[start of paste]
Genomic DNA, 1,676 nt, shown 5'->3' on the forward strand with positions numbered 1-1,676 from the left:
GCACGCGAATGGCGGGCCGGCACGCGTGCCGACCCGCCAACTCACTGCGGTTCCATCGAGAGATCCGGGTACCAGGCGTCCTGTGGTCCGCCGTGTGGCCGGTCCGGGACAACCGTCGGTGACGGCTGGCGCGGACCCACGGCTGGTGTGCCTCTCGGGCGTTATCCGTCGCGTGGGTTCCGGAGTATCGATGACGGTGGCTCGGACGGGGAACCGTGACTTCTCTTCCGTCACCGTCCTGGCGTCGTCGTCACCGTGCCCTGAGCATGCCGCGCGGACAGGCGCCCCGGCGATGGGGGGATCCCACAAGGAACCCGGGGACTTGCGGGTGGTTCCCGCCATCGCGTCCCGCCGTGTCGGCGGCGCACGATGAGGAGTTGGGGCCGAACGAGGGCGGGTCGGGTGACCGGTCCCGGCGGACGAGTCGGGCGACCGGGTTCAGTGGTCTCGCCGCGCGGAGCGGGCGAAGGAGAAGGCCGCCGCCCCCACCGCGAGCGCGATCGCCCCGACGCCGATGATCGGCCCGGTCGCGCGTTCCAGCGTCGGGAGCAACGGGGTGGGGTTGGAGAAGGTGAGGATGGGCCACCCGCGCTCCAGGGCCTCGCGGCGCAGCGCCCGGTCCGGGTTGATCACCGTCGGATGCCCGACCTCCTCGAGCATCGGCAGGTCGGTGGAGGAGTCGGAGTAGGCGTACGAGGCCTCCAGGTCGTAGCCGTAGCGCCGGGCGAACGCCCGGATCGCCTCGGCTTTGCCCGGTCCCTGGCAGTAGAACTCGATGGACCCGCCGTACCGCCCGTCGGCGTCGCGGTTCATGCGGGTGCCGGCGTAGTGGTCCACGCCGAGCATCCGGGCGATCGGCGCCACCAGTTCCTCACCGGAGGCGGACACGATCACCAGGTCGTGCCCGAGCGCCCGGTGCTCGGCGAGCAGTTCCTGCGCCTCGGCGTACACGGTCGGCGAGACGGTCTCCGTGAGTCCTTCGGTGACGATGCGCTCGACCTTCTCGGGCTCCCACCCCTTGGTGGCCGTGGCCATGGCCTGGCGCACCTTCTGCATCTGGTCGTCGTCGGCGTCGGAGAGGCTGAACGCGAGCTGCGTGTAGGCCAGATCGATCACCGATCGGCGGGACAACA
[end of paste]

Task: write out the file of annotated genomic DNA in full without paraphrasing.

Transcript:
Genomic DNA, 1,676 nt, shown 5'->3' on the forward strand with positions numbered 1-1,676 from the left:
GCACGCGAATGGCGGGCCGGCACGCGTGCCGACCCGCCAACTCACTGCGGTTCCATCGAGAGATCCGGGTACCAGGCGTCCTGTGGTCCGCCGTGTGGCCGGTCCGGGACAACCGTCGGTGACGGCTGGCGCGGACCCACGGCTGGTGTGCCTCTCGGGCGTTATCCGTCGCGTGGGTTCCGGAGTATCGATGACGGTGGCTCGGACGGGGAACCGTGACTTCTCTTCCGTCACCGTCCTGGCGTCGTCGTCACCGTGCCCTGAGCATGCCGCGCGGACAGGCGCCCCGGCGATGGGGGGATCCCACAAGGAACCCGGGGACTTGCGGGTGGTTCCCGCCATCGCGTCCCGCCGTGTCGGCGGCGCACGATGAGGAGTTGGGGCCGAACGAGGGCGGGTCGGGTGACCGGTCCCGGCGGACGAGTCGGGCGACCGGGTTCAGTGGTCTCGCCGCGCGGAGCGGGCGAAGGAGAAGGCCGCCGCCCCCACCGCGAGCGCGATCGCCCCGACGCCGATGATCGGCCCGGTCGCGCGTTCCAGCGTCGGGAGCAACGGGGTGGGGTTGGAGAAGGTGAGGATGGGCCACCCGCGCTCCAGGGCCTCGCGGCGCAGCGCCCGGTCCGGGTTGATCACCGTCGGATGCCCGACCTCCTCGAGCATCGGCAGGTCGGTGGAGGAGTCGGAGTAGGCGTACGAGGCCTCCAGGTCGTAGCCGTAGCGCCGGGCGAACGCCCGGATCGCCTCGGCTTTGCCCGGTCCCTGGCAGTAGAACTCGATGGACCCGCCGTACCGCCCGTCGGCGTCGCGGTTCATGCGGGTGCCGGCGTAGTGGTCCACGCCGAGCATCCGGGCGATCGGCGCCACCAGTTCCTCACCGGAGGCGGACACGATCACCAGGTCGTGCCCGAGCGCCCGGTGCTCGGCGAGCAGTTCCTGCGCCTCGGCGTACACGGTCGGCGAGACGGTCTCCGTGAGTCCTTCGGTGACGATGCGCTCGACCTTCTCGGGCTCCCACCCCTTGGTGGCCGTGGCCATGGCCTGGCGCACCTTCTGCATCTGGTCGTCGTCGGCGTCGGAGAGGCTGAACGCGAGCTGCGTGTAGGCCAGATCGATCACCGATCGGCGGGACAACA